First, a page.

Car drivers stay away as trains pile through

Hold-ups in Woolram Wygate as a Grand Central trains speeds through. SG280215-113TW
Hold-ups in Woolram Wygate as a Grand Central trains speeds through. SG280215-113TW
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Town centre traders were left counting the cost on Saturday with hundreds of shoppers staying at home to avoid the threatened roads gridlock as Network Rail shoved 113 trains through Spalding.

Instead of massive queues of cars, with four level crossings affected, traffic was lighter than a normal Saturday and there were scores of spaces at car parks that are normally filled by 10am.

Many of the drivers who ventured into town used the A16 and then Holbeach Road or Halmer Gate to bypass the crossings.

On Friday bus company Brylaine warned it might be forced to abandon its Spalding Town service by lunchtime on Saturday, because it feared falling so far behind, but the service ran as normal all day.

A Brylaine spokesman said yesterday: “We were very happy because we thought it was going to be horrible. Obviously people stayed away this time – your website reported there was a significant drop in the number of cars on the road and we noticed that as well.”

Spalding will have an influx of trains over the next four Saturdays and Brylaine will monitor the situation to see if roads are affected by drivers becoming “more adventurous”.

Trader Sharon Tear, boss of Pacey’s bakery and Strands hairdressers, said shoppers definitely stayed away.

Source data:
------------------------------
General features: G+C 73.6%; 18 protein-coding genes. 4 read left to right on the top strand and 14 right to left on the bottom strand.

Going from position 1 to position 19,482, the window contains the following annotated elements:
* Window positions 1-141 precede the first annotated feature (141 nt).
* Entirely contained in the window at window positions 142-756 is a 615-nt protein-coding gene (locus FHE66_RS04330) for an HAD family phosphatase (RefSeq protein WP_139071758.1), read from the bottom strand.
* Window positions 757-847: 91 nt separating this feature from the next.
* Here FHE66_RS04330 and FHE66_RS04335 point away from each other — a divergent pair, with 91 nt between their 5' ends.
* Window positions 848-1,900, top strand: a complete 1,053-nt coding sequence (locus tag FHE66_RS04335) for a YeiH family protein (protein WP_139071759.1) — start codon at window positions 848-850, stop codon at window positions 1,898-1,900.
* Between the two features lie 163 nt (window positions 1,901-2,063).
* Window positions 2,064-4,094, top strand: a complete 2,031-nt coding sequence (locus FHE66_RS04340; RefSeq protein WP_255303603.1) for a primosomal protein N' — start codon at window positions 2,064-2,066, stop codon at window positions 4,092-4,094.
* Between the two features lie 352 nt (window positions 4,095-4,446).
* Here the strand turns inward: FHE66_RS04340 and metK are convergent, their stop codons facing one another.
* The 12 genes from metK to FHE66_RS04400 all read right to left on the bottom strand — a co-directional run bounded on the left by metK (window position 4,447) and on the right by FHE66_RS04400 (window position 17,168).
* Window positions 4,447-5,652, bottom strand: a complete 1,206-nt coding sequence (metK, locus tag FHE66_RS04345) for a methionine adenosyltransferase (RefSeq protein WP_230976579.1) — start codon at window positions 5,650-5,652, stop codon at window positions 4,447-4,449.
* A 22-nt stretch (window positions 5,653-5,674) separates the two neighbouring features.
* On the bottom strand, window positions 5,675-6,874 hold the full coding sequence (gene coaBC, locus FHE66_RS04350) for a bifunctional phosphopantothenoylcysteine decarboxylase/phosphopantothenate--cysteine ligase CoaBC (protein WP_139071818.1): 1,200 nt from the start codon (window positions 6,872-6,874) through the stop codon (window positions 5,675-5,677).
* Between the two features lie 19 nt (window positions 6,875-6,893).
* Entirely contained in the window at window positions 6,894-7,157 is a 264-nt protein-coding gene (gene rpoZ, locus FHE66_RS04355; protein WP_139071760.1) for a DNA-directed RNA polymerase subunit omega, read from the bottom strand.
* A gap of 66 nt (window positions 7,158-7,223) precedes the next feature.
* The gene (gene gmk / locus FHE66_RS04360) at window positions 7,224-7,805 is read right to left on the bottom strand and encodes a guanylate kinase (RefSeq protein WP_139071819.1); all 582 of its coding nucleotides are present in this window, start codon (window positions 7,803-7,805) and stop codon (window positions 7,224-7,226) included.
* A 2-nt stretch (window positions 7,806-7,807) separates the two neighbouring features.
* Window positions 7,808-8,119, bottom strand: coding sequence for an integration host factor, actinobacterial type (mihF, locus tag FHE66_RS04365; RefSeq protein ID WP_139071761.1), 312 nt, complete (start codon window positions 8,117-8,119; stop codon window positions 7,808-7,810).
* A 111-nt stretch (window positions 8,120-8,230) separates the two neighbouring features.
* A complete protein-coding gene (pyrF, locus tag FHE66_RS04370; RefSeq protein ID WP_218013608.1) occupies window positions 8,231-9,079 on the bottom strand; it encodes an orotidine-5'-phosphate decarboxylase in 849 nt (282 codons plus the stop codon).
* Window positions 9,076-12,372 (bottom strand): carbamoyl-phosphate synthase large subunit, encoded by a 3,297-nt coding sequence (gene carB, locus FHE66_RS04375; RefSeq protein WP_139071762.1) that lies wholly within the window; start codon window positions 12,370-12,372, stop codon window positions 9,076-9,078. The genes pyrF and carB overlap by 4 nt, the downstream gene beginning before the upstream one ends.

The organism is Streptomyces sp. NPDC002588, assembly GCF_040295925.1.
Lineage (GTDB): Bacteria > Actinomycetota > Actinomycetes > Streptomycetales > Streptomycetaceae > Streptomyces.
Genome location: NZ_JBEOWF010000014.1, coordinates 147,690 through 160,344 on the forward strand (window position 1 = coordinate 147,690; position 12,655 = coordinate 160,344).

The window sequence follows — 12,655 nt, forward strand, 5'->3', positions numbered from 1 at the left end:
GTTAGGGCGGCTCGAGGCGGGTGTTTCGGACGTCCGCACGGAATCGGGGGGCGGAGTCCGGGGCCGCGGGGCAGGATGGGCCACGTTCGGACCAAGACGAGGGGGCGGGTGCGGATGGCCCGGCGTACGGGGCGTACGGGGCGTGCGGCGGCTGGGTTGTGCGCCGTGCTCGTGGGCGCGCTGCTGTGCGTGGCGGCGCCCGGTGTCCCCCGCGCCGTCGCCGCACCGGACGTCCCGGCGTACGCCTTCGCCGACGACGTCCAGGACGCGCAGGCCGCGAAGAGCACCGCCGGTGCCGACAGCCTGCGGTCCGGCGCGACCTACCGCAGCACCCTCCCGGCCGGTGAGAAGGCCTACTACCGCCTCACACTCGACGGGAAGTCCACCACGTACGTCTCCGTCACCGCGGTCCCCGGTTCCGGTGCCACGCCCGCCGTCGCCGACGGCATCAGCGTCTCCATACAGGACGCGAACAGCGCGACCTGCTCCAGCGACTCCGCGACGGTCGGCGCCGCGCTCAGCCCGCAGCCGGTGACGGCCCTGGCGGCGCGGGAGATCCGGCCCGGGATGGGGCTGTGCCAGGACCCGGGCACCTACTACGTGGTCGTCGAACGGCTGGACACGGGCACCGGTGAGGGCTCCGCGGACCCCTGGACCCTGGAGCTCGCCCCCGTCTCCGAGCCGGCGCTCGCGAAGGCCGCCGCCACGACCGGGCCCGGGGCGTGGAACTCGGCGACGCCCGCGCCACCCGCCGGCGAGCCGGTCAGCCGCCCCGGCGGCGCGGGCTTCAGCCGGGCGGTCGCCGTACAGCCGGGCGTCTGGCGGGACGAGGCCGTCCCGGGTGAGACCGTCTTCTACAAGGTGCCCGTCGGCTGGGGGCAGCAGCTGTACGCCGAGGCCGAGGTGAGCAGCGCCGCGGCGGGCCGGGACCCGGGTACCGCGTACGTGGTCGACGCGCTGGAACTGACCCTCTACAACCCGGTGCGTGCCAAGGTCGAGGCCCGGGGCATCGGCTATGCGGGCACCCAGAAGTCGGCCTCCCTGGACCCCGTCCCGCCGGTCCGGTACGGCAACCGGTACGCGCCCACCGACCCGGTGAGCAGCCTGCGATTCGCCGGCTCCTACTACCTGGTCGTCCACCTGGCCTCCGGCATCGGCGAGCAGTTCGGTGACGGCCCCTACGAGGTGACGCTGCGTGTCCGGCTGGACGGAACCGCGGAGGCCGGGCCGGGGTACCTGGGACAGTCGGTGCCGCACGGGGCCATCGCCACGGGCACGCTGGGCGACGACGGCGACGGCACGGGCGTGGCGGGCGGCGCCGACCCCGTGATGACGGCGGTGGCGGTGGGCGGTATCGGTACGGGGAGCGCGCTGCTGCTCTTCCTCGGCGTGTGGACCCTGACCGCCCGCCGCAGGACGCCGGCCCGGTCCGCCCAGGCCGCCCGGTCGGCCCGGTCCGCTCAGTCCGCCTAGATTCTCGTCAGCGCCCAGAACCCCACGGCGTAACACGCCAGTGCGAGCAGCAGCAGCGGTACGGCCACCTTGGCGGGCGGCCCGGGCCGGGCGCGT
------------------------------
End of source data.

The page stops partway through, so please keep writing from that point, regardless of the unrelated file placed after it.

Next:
She said: “We were probably £400 down on takings at Pacey’s. It was very noticeable at Pacey’s because we had people coming in on Friday asking ‘can I pay for my Saturday orders today because I don’t want to come into town as my friend’s coming in to collect it?’

“Several people I know said to me ‘I’m not going into town, I’m going to stay out of the way’.”

Insp Jim Tyner said: “We had contingency plans in place to deal with traffic disruption but in the event motorists seemed to heed the advanced warnings and stayed away.

“There were no issues from a policing perspective.”

Council leader Gary Porter, who last week met Network Rail in Downing Street for talks on the influx of trains, is pleased Spalding was not gridlocked by traffic.

He said the fact things didn’t come to a standstill was down to the advance stories put out by the Free Press, Spalding Guardian and the BBC.

Coun Porter wants to know if traders have suffered losses – or people simply switched days to shop – and if residents had any problems caused by drivers using different routes into town.

He said the council definitely doesn’t want to see shoppers staying away and traders losing money as a result.